grant it access to the Pacific Ocean.

 ``We are a small country with not too many friends, and Chávez is one of the few
 that is siding with us 100 percent on this,'' one Bolivian official said.

 In Ecuador, government officials say there are unconfirmed reports that Chávez or
 his supporters may have given money to Col. Lucio Gutiérrez, the leader of a Jan.
 21 coup that toppled President Jamil Mahuad.


 But the Venezuelan money -- more than $500,000, according to one Ecuadorean
 source -- was delivered after the coup, at about the time when Gutiérrez declared
 himself ``an admirer of President Chávez'' and pledged to pursue a political career,
 the sources say. The money was used for ``logistics'' -- including trips and
 political propaganda.

 Gutiérrez, the Ecuadorean coup plotter, was imprisoned for several months after
 his short-lived ``government of national unity'' collapsed under U.S. and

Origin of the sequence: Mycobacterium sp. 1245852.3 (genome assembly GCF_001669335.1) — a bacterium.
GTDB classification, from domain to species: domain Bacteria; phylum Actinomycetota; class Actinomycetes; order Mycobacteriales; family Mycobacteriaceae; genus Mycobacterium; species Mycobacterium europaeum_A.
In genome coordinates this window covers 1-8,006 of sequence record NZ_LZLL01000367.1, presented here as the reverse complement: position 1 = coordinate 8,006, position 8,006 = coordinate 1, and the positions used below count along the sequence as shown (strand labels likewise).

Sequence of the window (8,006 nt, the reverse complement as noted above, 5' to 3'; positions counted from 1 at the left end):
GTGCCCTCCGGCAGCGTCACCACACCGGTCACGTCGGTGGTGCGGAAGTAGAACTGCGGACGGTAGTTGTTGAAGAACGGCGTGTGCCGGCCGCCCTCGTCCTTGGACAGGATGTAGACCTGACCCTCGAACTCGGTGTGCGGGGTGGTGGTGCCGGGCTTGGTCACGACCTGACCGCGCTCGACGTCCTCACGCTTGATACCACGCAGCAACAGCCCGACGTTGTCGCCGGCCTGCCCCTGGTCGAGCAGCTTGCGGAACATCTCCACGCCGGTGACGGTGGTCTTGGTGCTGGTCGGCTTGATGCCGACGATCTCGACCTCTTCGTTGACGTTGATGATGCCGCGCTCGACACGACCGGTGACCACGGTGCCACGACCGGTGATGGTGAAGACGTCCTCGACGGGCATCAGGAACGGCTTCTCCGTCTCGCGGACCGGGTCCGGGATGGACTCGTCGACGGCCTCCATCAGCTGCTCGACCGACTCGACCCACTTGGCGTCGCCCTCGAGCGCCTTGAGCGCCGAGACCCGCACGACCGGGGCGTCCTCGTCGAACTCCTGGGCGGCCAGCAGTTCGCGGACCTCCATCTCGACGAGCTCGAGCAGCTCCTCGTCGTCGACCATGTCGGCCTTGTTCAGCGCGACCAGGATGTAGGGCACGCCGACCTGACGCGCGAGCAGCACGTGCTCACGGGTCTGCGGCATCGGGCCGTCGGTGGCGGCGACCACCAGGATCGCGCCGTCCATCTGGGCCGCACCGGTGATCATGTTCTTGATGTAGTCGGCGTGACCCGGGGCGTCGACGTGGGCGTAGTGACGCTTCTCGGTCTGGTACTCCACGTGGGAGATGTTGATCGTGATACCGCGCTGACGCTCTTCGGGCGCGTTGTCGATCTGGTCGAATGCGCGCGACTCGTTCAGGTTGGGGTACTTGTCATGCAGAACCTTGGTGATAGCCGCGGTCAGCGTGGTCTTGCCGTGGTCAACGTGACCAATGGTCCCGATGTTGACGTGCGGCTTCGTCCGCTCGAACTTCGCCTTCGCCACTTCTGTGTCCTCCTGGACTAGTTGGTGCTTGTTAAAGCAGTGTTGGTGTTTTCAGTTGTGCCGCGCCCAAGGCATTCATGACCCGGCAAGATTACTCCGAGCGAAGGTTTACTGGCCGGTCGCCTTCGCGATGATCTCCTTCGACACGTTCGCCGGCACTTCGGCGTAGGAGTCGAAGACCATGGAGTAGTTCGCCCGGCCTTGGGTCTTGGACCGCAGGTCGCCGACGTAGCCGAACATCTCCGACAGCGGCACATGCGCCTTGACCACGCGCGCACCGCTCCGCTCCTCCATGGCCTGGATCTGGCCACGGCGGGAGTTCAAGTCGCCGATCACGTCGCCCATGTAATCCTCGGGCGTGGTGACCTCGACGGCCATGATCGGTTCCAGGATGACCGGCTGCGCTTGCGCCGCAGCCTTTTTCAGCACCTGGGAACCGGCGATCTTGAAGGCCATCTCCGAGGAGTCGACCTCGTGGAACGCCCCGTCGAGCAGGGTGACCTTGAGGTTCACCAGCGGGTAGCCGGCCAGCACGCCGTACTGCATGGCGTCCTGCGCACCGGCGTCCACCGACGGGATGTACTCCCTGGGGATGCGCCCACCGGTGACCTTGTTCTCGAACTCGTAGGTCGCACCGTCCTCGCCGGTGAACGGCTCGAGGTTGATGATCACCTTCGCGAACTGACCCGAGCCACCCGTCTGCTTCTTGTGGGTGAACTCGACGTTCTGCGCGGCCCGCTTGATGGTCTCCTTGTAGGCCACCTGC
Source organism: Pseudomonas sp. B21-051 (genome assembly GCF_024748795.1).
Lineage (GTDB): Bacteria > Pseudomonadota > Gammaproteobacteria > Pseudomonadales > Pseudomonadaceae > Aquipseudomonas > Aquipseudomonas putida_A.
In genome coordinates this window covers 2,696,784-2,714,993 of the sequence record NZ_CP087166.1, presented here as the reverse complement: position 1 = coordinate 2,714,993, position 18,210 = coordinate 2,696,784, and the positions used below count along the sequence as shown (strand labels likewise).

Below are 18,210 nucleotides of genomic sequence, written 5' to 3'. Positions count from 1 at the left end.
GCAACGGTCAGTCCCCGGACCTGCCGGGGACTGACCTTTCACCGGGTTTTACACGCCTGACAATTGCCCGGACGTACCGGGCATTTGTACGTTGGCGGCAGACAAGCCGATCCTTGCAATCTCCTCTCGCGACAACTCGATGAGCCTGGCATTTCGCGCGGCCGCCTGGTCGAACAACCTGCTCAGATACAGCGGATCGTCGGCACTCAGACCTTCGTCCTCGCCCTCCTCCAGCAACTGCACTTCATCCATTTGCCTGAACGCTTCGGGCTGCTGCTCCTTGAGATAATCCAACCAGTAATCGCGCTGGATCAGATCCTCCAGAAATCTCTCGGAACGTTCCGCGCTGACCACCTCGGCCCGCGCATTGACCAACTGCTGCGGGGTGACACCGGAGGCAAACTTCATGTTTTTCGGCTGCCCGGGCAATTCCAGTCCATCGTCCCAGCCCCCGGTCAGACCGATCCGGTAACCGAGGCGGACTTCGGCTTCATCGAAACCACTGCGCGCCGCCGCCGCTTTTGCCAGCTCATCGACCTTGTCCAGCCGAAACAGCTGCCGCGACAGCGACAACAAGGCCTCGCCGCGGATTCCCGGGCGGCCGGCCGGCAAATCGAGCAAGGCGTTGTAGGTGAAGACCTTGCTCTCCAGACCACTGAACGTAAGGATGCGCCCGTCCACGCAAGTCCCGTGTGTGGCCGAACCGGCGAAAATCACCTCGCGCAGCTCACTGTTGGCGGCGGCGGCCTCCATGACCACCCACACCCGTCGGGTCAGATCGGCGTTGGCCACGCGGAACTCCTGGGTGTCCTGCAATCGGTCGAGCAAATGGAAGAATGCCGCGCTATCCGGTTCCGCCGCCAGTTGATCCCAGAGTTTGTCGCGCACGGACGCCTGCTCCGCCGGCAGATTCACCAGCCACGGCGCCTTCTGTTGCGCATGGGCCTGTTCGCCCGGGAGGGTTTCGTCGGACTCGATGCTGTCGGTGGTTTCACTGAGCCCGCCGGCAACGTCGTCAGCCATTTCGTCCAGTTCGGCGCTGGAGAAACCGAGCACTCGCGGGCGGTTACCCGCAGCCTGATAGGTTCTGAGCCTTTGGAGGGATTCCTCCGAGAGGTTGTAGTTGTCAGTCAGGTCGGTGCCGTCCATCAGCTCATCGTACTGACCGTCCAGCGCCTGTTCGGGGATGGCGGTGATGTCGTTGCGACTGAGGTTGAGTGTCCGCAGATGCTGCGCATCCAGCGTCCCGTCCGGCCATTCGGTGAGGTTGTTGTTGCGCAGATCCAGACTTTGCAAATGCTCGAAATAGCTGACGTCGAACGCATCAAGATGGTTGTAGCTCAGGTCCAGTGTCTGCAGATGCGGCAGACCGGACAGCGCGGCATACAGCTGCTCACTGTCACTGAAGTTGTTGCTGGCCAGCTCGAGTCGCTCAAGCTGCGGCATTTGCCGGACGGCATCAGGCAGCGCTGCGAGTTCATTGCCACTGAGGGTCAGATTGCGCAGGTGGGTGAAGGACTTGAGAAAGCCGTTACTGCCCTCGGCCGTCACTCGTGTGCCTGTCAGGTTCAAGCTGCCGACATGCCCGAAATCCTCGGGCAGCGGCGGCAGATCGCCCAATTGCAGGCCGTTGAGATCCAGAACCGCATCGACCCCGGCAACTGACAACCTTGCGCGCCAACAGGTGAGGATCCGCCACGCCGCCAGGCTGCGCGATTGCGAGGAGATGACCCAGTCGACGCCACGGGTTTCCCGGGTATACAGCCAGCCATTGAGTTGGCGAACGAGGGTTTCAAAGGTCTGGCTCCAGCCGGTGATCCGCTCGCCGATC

international pressure. Ecuador's Congress later appointed Vice President
 Gustavo Noboa as the new president.


 According to one Ecuadorean source with access to military information,
 Gutiérrez was visited in prison by a Venezuelan diplomat, who brought him books
 and a message from Chávez.

 After his release from prison under a presidential pardon, Gutiérrez is said to have
 traveled to Venezuela to meet with Chávez. Since his return to Ecuador, Gutiérrez
 and his fellow former coup plotters have spent significant amounts of money in
 political propaganda, which many Ecuadorean officials suspect may have come
 from Venezuela.

 Asked about these reports, Ecuador's Foreign Minister Heinz Moeller told The
 Herald that ``there has been information that Gutiérrez and some of these
 colonels who staged the Jan. 21 coup attempt visited Venezuela after the coup, in
 search of solidarity and sympathy for their cause. We don't know whether they
 got it.''

 Moeller said he raised the issue with his Venezuelan counterpart José Vicente
 Rangel at a recent regional summit in Panama, ``and the reports were
 categorically denied by the Venezuelan government, who we want and are eager